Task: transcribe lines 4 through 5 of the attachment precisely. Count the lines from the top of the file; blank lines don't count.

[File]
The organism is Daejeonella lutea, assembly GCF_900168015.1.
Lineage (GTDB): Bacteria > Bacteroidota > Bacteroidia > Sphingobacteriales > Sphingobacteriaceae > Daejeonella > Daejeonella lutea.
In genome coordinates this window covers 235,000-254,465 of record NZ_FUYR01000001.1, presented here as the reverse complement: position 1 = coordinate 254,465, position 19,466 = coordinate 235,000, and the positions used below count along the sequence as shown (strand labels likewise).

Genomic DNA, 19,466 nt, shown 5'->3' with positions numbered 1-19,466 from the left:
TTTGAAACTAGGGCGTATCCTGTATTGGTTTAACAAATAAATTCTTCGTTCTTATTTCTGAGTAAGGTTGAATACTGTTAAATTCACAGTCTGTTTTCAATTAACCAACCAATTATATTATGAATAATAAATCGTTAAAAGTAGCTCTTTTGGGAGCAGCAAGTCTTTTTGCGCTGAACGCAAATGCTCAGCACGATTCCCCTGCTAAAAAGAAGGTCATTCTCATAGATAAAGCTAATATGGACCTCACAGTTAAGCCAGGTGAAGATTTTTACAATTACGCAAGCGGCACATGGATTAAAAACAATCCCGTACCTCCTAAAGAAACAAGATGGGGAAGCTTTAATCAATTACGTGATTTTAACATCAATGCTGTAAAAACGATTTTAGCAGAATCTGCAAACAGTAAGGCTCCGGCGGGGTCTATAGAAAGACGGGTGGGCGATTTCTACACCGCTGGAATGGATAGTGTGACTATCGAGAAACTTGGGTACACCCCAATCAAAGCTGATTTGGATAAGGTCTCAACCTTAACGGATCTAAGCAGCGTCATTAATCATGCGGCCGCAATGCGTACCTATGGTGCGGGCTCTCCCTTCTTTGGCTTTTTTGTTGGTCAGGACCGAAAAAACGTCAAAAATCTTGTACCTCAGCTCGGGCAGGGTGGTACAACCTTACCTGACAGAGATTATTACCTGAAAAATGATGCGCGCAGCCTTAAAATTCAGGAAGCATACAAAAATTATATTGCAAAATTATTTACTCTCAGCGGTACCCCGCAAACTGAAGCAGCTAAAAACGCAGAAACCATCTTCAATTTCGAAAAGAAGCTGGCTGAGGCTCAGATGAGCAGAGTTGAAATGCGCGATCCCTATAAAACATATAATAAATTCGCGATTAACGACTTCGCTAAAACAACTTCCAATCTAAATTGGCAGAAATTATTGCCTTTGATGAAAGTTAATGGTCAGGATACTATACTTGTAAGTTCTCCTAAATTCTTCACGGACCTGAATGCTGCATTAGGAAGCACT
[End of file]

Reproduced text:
Genomic DNA, 19,466 nt, shown 5'->3' with positions numbered 1-19,466 from the left:
TTTGAAACTAGGGCGTATCCTGTATTGGTTTAACAAATAAATTCTTCGTTCTTATTTCTGAGTAAGGTTGAATACTGTTAAATTCACAGTCTGTTTTCAATTAACCAACCAATTATATTATGAATAATAAATCGTTAAAAGTAGCTCTTTTGGGAGCAGCAAGTCTTTTTGCGCTGAACGCAAATGCTCAGCACGATTCCCCTGCTAAAAAGAAGGTCATTCTCATAGATAAAGCTAATATGGACCTCACAGTTAAGCCAGGTGAAGATTTTTACAATTACGCAAGCGGCACATGGATTAAAAACAATCCCGTACCTCCTAAAGAAACAAGATGGGGAAGCTTTAATCAATTACGTGATTTTAACATCAATGCTGTAAAAACGATTTTAGCAGAATCTGCAAACAGTAAGGCTCCGGCGGGGTCTATAGAAAGACGGGTGGGCGATTTCTACACCGCTGGAATGGATAGTGTGACTATCGAGAAACTTGGGTACACCCCAATCAAAGCTGATTTGGATAAGGTCTCAACCTTAACGGATCTAAGCAGCGTCATTAATCATGCGGCCGCAATGCGTACCTATGGTGCGGGCTCTCCCTTCTTTGGCTTTTTTGTTGGTCAGGACCGAAAAAACGTCAAAAATCTTGTACCTCAGCTCGGGCAGGGTGGTACAACCTTACCTGACAGAGATTATTACCTGAAAAATGATGCGCGCAGCCTTAAAATTCAGGAAGCATACAAAAATTATATTGCAAAATTATTTACTCTCAGCGGTACCCCGCAAACTGAAGCAGCTAAAAACGCAGAAACCATCTTCAATTTCGAAAAGAAGCTGGCTGAGGCTCAGATGAGCAGAGTTGAAATGCGCGATCCCTATAAAACATATAATAAATTCGCGATTAACGACTTCGCTAAAACAACTTCCAATCTAAATTGGCAGAAATTATTGCCTTTGATGAAAGTTAATGGTCAGGATACTATACTTGTAAGTTCTCCTAAATTCTTCACGGACCTGAATGCTGCATTAGGAAGCACT